Podochresimus unistolonus Attems, 1944
Vohland, Katrin & Hamer, Michelle, 2013, A review of the millipedes (Diplopoda) of Namibia, with identification keys and descriptions of two new genera and five new species, African Invertebrates 54 (1), pp. 251-251 : 263-265
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|Podochresimus unistolonus Attems, 1944|
Diagnosis (based on illustration in Attems (1944)): Gonopod with one long, curved and apically tapered femoral process ( Fig. 17, fp). Process at base of solenophorous tibiotarsus branch ( Fig. 17, b) long and spiniform, and third process of postfemoral region slightly ventrally directed, and apically widened ( Fig. 17, a).
Description (after Attems (1944)):
Size: Width: metazonites 1.25 mm, prozonites 1 mm.
Colour: Body and antennae dark castaneous brown, legs light yellow.
Tergites and sternites: Pleural keels weakly expressed, dorsally limited by a depression, posteriorly rounded, only on last segments forming small tooth. Metazonites dorsally smooth, with two transverse rows of minute, fragile bristles on first five segments. Metatergal sulcus well developed. Anterior segments with fine, ridged pleural keels. Sternites with deep, crosslike depression and four fields of fine bristles. Sternite 5 with large conus between anterior legs, either subdivided into two knobs or even and enlarged distally. Hypoproct broadly rounded, paraprocts with small lateral bulges.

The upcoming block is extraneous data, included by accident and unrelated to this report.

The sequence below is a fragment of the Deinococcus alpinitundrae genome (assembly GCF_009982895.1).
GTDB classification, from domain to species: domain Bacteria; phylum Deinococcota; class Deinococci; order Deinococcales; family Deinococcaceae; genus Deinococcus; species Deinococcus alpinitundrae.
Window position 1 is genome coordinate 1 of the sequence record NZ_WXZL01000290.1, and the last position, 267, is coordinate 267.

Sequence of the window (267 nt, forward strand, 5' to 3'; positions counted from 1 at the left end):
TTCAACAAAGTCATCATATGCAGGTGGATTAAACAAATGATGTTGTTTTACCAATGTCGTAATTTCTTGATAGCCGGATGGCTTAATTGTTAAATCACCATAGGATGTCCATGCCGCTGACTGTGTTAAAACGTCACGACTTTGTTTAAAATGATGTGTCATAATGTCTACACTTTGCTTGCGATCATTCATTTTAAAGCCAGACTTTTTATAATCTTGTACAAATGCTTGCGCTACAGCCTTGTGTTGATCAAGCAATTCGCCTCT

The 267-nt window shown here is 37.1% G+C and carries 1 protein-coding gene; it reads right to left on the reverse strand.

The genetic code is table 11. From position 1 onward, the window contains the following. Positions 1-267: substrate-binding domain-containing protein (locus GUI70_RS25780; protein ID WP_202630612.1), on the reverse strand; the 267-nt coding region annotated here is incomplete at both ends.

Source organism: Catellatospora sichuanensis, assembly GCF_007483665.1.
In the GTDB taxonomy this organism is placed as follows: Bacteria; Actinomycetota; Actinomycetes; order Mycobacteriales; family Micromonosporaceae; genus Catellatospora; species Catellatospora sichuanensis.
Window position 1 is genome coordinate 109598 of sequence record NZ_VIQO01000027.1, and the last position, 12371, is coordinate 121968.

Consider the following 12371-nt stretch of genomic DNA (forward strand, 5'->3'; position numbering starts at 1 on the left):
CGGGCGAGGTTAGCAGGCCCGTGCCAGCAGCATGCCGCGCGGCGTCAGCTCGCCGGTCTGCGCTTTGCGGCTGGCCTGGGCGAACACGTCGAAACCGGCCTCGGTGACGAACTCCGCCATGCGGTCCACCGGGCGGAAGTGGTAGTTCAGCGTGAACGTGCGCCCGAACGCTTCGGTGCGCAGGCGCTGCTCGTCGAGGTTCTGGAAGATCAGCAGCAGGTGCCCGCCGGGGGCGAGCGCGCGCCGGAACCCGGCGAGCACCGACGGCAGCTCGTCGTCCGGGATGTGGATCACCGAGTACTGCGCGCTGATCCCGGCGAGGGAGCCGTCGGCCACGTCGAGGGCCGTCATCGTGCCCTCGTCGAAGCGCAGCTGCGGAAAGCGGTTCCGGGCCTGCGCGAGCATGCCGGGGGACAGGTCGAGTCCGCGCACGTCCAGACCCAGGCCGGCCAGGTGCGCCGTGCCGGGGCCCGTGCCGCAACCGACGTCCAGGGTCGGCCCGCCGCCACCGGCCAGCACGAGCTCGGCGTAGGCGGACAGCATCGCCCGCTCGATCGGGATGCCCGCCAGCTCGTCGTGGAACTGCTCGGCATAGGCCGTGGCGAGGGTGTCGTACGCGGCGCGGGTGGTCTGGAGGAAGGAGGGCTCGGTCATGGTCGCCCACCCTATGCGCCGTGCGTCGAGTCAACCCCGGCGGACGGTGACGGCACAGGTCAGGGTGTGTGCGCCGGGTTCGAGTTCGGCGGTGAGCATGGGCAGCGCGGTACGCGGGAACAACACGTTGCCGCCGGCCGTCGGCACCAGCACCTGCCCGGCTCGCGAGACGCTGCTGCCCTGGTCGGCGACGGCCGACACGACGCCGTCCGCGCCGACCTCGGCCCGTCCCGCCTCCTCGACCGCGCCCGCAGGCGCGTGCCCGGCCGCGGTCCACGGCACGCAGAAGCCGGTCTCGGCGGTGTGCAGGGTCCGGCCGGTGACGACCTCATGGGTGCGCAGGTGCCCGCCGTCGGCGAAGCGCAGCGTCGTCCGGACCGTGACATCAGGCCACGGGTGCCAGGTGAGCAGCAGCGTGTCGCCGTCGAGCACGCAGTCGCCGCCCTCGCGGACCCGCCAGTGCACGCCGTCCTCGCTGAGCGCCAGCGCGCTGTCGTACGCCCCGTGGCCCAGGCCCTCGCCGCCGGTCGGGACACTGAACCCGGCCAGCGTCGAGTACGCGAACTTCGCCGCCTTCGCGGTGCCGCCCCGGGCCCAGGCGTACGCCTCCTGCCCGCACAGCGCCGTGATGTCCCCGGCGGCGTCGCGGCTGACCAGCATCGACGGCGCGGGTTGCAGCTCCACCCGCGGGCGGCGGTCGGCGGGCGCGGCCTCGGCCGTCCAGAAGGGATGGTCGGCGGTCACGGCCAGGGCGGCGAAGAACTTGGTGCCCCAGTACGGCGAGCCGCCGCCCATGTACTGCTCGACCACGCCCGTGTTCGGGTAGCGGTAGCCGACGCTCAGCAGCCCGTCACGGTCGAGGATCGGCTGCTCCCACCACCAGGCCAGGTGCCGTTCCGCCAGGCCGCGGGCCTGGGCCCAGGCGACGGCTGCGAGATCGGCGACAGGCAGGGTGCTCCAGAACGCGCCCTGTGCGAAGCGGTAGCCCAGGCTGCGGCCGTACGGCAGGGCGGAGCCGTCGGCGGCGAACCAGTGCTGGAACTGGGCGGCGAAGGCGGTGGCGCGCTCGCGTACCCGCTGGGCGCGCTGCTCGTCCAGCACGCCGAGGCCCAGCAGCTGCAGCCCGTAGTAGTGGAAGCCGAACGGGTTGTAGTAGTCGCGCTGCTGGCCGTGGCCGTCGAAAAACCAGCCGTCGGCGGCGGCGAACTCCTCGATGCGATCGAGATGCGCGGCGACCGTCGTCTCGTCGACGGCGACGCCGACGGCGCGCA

Legs: Long. Femur of legs on segments 3–8 with large bulge terminally. Tibia and tarsus of anterior legs with dense brush.
Gonopods: Prefemur elongated. Femur medially broader than distally, and on medial side, having a distal, curved lateral branch ( Fig. 17, fp). Tibiotarsus with three branches, two of which are basally connected, and third which is solenophorous ( Fig. 17, c).
Remarks: No types were designated by Attems (1944), but Hoffman (1968) stated that the syntypes are in the NHMW. He did not provide any details concerning them. The gonopods of the type material ( Fig. 18) do not match those illustrated by Attems (1944) in his original description of the species ( Fig. 17). We can only assume that the incorrect gonopods were placed in the container for P. unistolonis , and the origin of these gonopods and the identity of the species to which they belong are unknown. It is therefore not possible to be certain about the source of the other body parts examined ( Figs 19–22), although these do seem to match the description by Attems (1944).
Distribution: Known only from the type locality in Namibia. The original label is partly illegible and this has led to some confusion as to the correct type locality.Attems (1944) cited ‘Kapland: Besfontein, Camacis’ in South Africa as the type locality in the original species description. Lawrence (1962), however, suggested ‘Sesfontein’ and ‘Camaeis’ in the former Kaokoveld, Namibia, as the correct type locality, because these two localities were sampled during the South African Museum’s Expedition in 1925 and 1926. Considering that Lawrence’s (1962) assumption appears to be the most plausible, the type locality is here regarded as being within Namibia ( Fig. 1).
Genus Praeterpediculus Vohland , gen. n.